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Gendering Outside the Lines (Part 2)


Gendering Outside the Lines (Part 2)

Read Part I here

Some of the terms I used in my introduction to describe my gender identity and gender discovery journey are likely unfamiliar to you. Here’s a quick vocab lesson to go with my first post:

Assigned Female at Birth (AFAB), also Assigned Male at Birth (AMAB): these terms acknowledge that the gender that ends up on your birth certificate is determined based on external examination of your genitals and assigned by someone other than the person being born. That assigned gender may or may not correspond to the gender identity that person eventually recognizes for themselves. So, in my case, when I was born, everyone in the room (other than me) took a look and decided I was female.

Transmasculine is a term used to describe people who are AFAB and identify as masculine in some way and/or are masculine in appearance. Genderqueer is a term some people use to describe identities that are not male or female, but perhaps a combination of them or transcending them entirely. I use genderqueer as a shortcut to describe my gender identity which is a combination of male and female, though I do not specifically identify as either.

Because I’m genderqueer, you can also say that I don’t identify with the gender binary. Another term you might have seen is ‘trans*’. This is a term some people use to broadly describe people who identify as transgender, transsexual or other gender non-conforming identities. I sometimes describe myself as a trans* genderqueer butch. Be aware that in some circles, this is a controversial term, however it is one I use to describe myself and other nonbinary identified people.

‘Non-binary’ is another term we should explore and we’ll do that by first talking about what binary means. A binary system is one with two choices, like on/off or black/white. When we talk about the gender binary, we’re talking about male and female being the only two terms we have when describing gender. For most of my life, I didn’t question that system or the limitations it imposed. Our culture uses the gender binary to define what roles, characteristics and appearances are acceptable for everyone based on their perceived gender. When I identified as a butch female, I was gender non-conforming. That means I wasn’t playing by the rules for being a female in American culture. I didn’t wear dresses, or keep my hair long and feminine. I embraced masculinity and put me outside the gender norms. Even as I chafed at the limitations assigned my gender, I still didn’t question the binary itself.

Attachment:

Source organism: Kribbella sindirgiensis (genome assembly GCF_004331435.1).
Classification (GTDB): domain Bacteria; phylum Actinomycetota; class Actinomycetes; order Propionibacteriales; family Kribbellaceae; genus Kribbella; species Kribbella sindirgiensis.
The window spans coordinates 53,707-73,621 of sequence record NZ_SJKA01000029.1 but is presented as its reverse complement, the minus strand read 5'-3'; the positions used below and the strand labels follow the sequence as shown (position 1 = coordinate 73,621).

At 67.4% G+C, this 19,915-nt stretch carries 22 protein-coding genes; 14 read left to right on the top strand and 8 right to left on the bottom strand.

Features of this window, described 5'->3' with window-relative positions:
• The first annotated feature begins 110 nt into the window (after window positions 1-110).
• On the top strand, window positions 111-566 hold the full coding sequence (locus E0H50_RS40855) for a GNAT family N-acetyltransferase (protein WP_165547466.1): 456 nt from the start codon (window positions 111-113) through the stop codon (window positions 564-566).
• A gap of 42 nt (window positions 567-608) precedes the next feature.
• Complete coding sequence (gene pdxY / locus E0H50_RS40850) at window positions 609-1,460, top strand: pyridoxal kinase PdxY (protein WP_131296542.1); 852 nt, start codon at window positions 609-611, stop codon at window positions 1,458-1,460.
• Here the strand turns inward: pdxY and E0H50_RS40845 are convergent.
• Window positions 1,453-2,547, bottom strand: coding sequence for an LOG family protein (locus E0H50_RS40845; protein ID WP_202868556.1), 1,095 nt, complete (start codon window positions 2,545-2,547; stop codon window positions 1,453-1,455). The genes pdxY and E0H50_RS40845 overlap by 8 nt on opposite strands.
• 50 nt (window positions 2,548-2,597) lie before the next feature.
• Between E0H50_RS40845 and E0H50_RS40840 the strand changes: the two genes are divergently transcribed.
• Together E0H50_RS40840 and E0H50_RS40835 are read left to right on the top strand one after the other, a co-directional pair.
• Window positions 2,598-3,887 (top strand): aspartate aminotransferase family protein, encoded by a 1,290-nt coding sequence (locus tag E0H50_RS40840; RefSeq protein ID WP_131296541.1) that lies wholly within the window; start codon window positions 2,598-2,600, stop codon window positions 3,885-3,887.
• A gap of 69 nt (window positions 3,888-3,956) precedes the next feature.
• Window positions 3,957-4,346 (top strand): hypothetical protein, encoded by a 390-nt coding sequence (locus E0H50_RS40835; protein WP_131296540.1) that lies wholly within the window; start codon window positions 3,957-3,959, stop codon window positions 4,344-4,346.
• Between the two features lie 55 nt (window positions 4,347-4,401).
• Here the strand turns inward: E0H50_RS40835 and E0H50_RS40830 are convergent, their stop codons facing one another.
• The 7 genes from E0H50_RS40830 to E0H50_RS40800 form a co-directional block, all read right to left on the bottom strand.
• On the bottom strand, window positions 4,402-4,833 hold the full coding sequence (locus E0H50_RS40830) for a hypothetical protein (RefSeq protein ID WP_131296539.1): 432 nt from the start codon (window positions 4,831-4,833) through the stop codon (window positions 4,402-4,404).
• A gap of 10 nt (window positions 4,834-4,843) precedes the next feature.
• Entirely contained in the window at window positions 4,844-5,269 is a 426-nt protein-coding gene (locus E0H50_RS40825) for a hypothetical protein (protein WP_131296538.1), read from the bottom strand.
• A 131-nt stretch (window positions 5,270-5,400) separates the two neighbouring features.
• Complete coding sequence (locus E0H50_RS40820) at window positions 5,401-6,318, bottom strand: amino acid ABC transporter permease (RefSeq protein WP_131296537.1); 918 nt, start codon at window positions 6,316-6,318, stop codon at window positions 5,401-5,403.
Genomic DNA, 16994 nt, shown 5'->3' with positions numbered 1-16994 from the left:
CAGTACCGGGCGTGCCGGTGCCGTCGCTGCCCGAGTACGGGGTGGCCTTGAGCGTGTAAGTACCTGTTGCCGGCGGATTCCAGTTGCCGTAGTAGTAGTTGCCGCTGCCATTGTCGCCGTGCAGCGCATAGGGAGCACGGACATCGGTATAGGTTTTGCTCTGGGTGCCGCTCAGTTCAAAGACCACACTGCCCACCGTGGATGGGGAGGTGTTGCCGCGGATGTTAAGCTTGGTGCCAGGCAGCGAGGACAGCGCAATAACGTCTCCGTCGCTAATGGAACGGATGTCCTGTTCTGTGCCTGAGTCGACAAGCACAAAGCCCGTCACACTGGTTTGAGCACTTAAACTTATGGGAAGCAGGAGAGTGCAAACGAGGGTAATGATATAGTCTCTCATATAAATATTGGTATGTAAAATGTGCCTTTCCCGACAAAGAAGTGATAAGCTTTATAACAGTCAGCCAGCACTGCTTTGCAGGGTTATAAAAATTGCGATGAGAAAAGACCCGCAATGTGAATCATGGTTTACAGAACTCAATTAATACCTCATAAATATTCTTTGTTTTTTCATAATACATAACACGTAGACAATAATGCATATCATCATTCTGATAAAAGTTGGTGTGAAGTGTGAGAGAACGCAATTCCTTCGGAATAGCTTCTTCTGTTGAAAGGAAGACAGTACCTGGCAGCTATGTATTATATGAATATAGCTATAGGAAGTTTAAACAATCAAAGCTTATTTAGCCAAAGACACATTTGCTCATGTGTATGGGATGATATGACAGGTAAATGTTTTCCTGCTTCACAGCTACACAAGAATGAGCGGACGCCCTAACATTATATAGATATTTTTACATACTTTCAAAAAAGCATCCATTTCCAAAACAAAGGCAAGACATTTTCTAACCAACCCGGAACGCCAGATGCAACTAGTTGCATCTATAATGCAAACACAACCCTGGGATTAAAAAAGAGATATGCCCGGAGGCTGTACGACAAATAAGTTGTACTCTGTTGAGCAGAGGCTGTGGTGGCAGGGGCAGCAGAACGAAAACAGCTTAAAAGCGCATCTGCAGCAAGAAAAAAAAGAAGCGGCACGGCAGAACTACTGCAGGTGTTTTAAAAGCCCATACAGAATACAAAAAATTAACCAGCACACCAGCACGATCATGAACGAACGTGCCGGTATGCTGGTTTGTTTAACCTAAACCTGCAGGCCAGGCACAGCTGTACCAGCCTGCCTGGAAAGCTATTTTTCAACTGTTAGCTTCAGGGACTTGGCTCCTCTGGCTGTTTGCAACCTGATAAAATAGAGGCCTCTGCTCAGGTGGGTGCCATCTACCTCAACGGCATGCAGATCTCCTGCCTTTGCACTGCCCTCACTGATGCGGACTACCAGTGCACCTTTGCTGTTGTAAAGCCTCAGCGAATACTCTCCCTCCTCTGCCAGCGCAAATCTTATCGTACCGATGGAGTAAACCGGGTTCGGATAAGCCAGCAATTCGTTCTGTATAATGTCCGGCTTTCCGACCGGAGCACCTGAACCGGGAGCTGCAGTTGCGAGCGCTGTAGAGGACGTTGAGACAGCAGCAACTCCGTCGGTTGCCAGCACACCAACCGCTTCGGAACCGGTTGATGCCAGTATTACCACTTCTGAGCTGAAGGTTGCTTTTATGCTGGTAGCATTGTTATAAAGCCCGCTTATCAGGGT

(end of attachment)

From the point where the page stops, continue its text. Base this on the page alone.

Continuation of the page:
Sit for a moment and imagine living outside that binary, imagine not being constrained by male and female. Can you do it? Can you think of a time when you didn’t feel intrinsically male or female? Even for people who are trans* identified, it can be a challenge. Most people relate to the gender binary in a positive way, for example trans women who identify as female or trans men who identify as male. But I am becoming more and more aware of people like me who occupy that gray area in between (or maybe outside) the binary.

I first discovered this gray area through blogs and essays and eventually met some nonbinary people in person. I had a growing realization that this way of seeing gender, outside the restrictions of the binary, resonated with my internal vision of myself. I began to identify as genderqueer and tell people about the way gender intersected in me. The ongoing challenge is that it is really hard to explain not being male or female to binary identified people. Typical reactions are confusion, disbelief, even mockery – maybe you can relate to one of those.

This being my first post here, I don’t want to go on and on, better to leave something for the next time. In my next installment, I will address a couple more things I spoke about in the second paragraph – my pronouns, name change, testosterone and how that reconciles with not being male.

If you have questions for me on the topics I’ve raised here or questions you hope I’ll address in future posts, please leave them for me in a comment. You can also find more on these topics (and more) on my blog, Butchtastic.

Image courtesy of Photobucket
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Kyle Jones

Kyle Jones is a sapiosexual, cerebrowhore and writer of trans* queerotica. Living in Olympia WA with his wife and two daughters, Kyle is active in his community as an activist, educator and advocate for queer youth. Kyle enjoys meaningful conversations, dark beer and passionate people. Kyle blogs about gender, privilege, kink, polyamorous relationships and parenting at his blog Butchtastic and can also be found on Twitter as @ButchtasticKyle. Link up to the blog through Facebook at Butchtastic. Click on the links below to follow him!



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